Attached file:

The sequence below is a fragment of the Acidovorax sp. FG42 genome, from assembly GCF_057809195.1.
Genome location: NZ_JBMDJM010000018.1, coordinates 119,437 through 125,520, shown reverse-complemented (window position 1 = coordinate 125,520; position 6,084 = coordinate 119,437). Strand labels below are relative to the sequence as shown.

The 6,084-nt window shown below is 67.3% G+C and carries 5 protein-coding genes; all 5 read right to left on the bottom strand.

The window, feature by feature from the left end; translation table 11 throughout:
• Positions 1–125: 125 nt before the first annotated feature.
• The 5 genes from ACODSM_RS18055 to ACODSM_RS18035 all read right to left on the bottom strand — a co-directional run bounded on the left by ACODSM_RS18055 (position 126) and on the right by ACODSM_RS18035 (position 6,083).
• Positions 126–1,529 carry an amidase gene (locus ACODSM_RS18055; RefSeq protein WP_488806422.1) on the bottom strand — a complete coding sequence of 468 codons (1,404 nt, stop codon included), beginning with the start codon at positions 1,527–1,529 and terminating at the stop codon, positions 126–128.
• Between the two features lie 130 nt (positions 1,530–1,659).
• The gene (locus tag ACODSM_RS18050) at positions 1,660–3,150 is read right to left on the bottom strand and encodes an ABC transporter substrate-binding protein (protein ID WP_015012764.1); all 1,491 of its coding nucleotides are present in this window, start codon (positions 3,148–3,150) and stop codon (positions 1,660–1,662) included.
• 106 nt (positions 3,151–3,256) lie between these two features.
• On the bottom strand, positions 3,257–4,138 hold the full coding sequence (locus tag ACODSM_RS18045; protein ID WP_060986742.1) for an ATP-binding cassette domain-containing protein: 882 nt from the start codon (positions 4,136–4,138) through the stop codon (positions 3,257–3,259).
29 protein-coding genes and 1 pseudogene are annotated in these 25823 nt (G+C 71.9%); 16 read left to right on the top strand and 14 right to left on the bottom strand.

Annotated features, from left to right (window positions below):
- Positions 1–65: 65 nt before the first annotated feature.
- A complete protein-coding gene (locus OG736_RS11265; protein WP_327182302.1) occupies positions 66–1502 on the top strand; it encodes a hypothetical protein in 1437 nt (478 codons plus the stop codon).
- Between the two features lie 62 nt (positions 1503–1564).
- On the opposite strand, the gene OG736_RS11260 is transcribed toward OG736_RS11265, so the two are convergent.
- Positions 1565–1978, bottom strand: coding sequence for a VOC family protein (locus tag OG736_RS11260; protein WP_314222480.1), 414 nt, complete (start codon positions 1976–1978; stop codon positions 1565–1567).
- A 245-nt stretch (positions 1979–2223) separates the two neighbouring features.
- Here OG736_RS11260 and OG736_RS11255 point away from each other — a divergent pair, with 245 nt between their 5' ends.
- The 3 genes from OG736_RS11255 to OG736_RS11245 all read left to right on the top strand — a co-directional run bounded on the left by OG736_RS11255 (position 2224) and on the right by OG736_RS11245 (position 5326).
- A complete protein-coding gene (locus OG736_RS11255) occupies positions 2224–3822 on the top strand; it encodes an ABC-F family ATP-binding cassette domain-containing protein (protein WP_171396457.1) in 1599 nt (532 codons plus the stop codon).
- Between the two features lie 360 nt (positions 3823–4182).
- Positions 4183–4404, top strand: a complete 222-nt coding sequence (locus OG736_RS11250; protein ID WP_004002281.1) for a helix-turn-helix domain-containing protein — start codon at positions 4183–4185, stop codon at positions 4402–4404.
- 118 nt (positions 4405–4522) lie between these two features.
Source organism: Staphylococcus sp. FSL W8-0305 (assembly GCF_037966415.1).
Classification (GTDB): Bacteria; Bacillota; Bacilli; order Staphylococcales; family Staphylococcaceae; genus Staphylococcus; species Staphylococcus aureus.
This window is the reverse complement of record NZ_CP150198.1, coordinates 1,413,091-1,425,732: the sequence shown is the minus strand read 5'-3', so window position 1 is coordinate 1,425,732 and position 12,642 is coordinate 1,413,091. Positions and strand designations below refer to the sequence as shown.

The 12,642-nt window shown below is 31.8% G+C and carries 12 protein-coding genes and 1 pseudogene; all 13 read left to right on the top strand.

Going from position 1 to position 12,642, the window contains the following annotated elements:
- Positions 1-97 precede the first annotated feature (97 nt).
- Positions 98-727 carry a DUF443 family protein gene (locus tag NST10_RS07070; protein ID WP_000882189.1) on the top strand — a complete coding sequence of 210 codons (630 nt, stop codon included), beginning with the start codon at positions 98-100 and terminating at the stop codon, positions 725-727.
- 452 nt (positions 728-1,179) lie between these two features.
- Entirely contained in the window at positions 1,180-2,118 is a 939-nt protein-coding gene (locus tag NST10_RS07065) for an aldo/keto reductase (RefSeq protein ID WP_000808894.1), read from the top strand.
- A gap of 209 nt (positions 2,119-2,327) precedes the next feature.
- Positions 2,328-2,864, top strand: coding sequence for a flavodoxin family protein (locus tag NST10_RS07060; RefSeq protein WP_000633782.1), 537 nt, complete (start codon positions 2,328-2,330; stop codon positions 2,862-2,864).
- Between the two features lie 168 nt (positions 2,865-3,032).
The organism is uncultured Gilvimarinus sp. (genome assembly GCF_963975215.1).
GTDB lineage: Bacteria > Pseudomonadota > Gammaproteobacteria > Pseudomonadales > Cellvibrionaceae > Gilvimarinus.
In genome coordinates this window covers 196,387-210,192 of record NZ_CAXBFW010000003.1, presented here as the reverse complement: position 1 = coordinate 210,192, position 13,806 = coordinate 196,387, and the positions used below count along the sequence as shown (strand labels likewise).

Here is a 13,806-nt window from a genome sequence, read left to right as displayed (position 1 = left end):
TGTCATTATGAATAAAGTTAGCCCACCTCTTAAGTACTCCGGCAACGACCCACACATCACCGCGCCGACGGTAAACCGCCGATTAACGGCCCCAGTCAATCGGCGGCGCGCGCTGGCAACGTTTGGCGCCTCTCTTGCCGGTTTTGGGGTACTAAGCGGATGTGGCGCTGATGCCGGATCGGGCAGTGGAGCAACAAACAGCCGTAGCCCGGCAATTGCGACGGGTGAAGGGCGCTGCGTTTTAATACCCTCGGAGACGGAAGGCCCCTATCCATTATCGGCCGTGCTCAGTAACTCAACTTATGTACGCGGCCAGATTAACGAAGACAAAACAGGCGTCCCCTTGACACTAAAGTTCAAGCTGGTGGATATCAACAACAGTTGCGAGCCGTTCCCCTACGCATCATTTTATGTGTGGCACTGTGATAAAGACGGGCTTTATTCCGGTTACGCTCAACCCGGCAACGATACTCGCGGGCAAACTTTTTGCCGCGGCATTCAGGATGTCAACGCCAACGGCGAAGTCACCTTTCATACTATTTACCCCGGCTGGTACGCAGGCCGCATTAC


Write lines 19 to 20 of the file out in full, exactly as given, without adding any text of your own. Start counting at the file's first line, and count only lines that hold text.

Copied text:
- A 245-nt stretch (positions 1979–2223) separates the two neighbouring features.
- Here OG736_RS11260 and OG736_RS11255 point away from each other — a divergent pair, with 245 nt between their 5' ends.